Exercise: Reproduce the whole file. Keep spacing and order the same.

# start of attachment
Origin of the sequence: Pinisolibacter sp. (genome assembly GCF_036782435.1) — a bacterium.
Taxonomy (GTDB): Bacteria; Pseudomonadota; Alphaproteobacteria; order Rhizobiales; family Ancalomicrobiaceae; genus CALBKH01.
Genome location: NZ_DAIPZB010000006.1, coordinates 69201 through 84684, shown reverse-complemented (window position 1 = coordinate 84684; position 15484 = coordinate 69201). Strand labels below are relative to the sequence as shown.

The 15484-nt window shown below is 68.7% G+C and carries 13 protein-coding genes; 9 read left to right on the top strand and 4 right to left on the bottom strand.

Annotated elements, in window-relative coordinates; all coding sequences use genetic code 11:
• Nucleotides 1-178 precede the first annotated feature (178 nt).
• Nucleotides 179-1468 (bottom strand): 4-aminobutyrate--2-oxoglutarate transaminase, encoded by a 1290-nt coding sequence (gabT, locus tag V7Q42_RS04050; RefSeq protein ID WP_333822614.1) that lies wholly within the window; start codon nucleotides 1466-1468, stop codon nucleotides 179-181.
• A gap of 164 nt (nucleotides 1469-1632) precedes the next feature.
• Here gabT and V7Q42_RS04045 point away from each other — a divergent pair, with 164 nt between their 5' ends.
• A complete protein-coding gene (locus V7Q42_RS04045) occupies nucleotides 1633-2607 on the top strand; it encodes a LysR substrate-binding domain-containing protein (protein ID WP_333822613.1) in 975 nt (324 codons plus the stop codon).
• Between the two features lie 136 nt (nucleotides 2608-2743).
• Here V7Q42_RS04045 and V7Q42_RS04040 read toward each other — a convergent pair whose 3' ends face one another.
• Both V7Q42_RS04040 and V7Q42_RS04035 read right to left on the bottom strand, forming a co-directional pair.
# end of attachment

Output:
Origin of the sequence: Pinisolibacter sp. (genome assembly GCF_036782435.1) — a bacterium.
Taxonomy (GTDB): Bacteria; Pseudomonadota; Alphaproteobacteria; order Rhizobiales; family Ancalomicrobiaceae; genus CALBKH01.
Genome location: NZ_DAIPZB010000006.1, coordinates 69201 through 84684, shown reverse-complemented (window position 1 = coordinate 84684; position 15484 = coordinate 69201). Strand labels below are relative to the sequence as shown.

The 15484-nt window shown below is 68.7% G+C and carries 13 protein-coding genes; 9 read left to right on the top strand and 4 right to left on the bottom strand.

Annotated elements, in window-relative coordinates; all coding sequences use genetic code 11:
• Nucleotides 1-178 precede the first annotated feature (178 nt).
• Nucleotides 179-1468 (bottom strand): 4-aminobutyrate--2-oxoglutarate transaminase, encoded by a 1290-nt coding sequence (gabT, locus tag V7Q42_RS04050; RefSeq protein ID WP_333822614.1) that lies wholly within the window; start codon nucleotides 1466-1468, stop codon nucleotides 179-181.
• A gap of 164 nt (nucleotides 1469-1632) precedes the next feature.
• Here gabT and V7Q42_RS04045 point away from each other — a divergent pair, with 164 nt between their 5' ends.
• A complete protein-coding gene (locus V7Q42_RS04045) occupies nucleotides 1633-2607 on the top strand; it encodes a LysR substrate-binding domain-containing protein (protein ID WP_333822613.1) in 975 nt (324 codons plus the stop codon).
• Between the two features lie 136 nt (nucleotides 2608-2743).
• Here V7Q42_RS04045 and V7Q42_RS04040 read toward each other — a convergent pair whose 3' ends face one another.
• Both V7Q42_RS04040 and V7Q42_RS04035 read right to left on the bottom strand, forming a co-directional pair.